A virtual machine template defines the configuration of the virtual machine's virtual hardware. Open Virtualization Format (OVF) is an open standard for describing a virtual machine template, and Open Virtualization Archive (OVA) is an open standard to package and distribute these templates. Files in OVA format have an extension of ".ova".
Cisco Unified Communications applications must use one of the supported virtual machine templates in the table below. For most applications, a preconfigured OVA file is provided by Cisco and must be used. Otherwise the customer must manually build OVA files that meet the indicated requirements.
Unified Communications on UCS Sizing Guidelines
Fibre Channel SAN is currently mandatory for UC on UCS B200, optional for UC on UCS C210 and not supported for UC on UCS C200.
To get the IOPS per virtual machine OVA and other information required to properly design SAN connectivity and array, see IOPS.
For more information on supported storage arrays, see the UCS page at http://www.cisco.com/go/swonly
Unified Communications on UCS Upgrade, Migration, and Best Practices
Disaster recovery for Cisco Unified Communications application virtual machines supports the same in-host techniques as Cisco Unified Communications applications on physical servers: the same backup options are available with Cisco Unified Communications running on ESXi as on physical servers.
Virtualization and storage networks allow for new out-of-host disaster-recovery techniques. Examples include snapshots, entire virtual machine backups, and multisite recovery scripts with products such as VMware Site Recovery Manager.
UCS Manager Developer Network
The Cisco Unified Computing System (UCS) includes an innovative XML API which offers you a programmatic way to integrate or interact with any of the over 9,000 managed objects in UCS. Managed objects are abstractions of UCS physical and logical components such as adaptors, chassis, blade servers, and fabric interconnects.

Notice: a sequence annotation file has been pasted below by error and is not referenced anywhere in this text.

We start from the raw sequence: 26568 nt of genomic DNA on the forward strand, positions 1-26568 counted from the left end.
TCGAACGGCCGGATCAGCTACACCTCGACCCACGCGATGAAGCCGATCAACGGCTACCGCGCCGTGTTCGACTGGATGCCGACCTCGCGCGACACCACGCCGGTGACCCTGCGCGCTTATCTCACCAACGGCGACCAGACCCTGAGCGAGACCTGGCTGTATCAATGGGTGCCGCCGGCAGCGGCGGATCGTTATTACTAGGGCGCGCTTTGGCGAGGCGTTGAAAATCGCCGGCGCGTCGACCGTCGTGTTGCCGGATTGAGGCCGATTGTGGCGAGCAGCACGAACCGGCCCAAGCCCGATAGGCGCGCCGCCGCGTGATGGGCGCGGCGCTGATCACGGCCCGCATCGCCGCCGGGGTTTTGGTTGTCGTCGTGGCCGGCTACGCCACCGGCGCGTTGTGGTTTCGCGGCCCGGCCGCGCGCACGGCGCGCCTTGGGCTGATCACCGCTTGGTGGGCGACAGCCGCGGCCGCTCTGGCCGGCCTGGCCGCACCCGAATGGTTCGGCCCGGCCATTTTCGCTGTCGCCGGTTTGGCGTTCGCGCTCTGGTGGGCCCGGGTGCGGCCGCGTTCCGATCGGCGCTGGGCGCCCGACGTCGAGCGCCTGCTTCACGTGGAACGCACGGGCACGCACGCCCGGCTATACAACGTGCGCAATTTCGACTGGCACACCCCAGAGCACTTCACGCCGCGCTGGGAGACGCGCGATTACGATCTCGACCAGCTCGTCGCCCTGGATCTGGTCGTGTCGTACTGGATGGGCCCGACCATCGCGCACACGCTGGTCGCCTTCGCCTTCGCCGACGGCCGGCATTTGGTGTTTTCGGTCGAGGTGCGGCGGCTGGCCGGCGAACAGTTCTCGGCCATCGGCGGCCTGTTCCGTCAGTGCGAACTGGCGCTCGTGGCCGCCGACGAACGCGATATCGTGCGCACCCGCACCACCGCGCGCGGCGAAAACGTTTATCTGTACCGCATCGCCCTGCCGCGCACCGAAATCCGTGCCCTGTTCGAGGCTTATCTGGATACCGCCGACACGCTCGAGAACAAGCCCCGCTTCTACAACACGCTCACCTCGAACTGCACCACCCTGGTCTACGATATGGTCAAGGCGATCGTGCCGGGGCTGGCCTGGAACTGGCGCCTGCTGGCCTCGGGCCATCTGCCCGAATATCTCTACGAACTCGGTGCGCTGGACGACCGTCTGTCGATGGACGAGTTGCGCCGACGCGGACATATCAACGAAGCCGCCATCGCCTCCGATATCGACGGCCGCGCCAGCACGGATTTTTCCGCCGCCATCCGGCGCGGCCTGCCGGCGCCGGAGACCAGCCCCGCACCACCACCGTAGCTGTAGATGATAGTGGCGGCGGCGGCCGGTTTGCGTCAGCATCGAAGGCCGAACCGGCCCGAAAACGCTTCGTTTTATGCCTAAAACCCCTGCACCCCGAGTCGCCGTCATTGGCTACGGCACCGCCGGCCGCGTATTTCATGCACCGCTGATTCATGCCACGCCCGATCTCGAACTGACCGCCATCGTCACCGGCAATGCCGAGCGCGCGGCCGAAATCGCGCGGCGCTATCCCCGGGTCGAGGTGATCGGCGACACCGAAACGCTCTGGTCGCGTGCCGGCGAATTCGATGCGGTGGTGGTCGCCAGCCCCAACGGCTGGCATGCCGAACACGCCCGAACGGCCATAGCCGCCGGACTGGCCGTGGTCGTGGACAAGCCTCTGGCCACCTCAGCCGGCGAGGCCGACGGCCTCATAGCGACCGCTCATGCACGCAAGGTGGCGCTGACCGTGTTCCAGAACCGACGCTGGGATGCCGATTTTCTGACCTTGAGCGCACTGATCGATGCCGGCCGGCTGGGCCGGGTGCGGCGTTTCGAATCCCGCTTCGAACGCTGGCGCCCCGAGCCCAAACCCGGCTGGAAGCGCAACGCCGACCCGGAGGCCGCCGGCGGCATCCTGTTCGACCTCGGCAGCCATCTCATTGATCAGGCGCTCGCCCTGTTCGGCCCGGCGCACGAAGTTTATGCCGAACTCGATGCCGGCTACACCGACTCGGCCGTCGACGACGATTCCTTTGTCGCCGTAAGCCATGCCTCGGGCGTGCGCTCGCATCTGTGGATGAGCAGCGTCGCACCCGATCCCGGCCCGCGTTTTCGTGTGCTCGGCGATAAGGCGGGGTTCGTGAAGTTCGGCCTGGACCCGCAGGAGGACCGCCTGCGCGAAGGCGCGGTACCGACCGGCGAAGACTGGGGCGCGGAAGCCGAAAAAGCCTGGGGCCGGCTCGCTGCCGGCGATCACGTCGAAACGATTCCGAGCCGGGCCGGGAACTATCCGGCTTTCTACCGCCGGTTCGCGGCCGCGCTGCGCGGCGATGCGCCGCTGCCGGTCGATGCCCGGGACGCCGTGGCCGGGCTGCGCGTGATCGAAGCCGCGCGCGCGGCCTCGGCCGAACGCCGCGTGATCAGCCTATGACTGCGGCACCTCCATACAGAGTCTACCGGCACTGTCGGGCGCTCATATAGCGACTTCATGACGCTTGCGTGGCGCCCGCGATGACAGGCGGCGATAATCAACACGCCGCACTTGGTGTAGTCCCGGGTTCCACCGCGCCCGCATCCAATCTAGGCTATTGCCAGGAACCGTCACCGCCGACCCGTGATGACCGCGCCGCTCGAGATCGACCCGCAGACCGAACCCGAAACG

Developers can use any programming language to generate XML documents containing UCS API methods. The complete and standard structure of the UCS XML API makes it a powerful tool that is simple to learn and implement.
goUCS Automation Tool
goUCS is a toolkit that was created as a proof of concept to show how a UCS systems administrator could easily automate tasks across multiple UCS domains. Since the advent of UCS’s singular API, it has been clear to UCS admins the inherent power of being able to utilize and take advantage of this single API for use cases like auto-populating data in a central CMDB with the physical inventory of an entire UCS domain with one query; creating or modifying objects across multiple UCS domains like VLANs, policies, pools, etc.; and gathering data about a specific set of objects across UCS domains.
goUCS was designed for a UCS sysadmin as an example of a flexible and extensible command line style interface that provides the basic framework for managing multiple UCS sessions and the communication to and from UCS via the XMLAPI; and parsing and displaying any returned XML data into multiple output formats like CSV, tables, indented hierarchical lists, and raw XML.
Other Good Information
UC on UCS Update - February 2011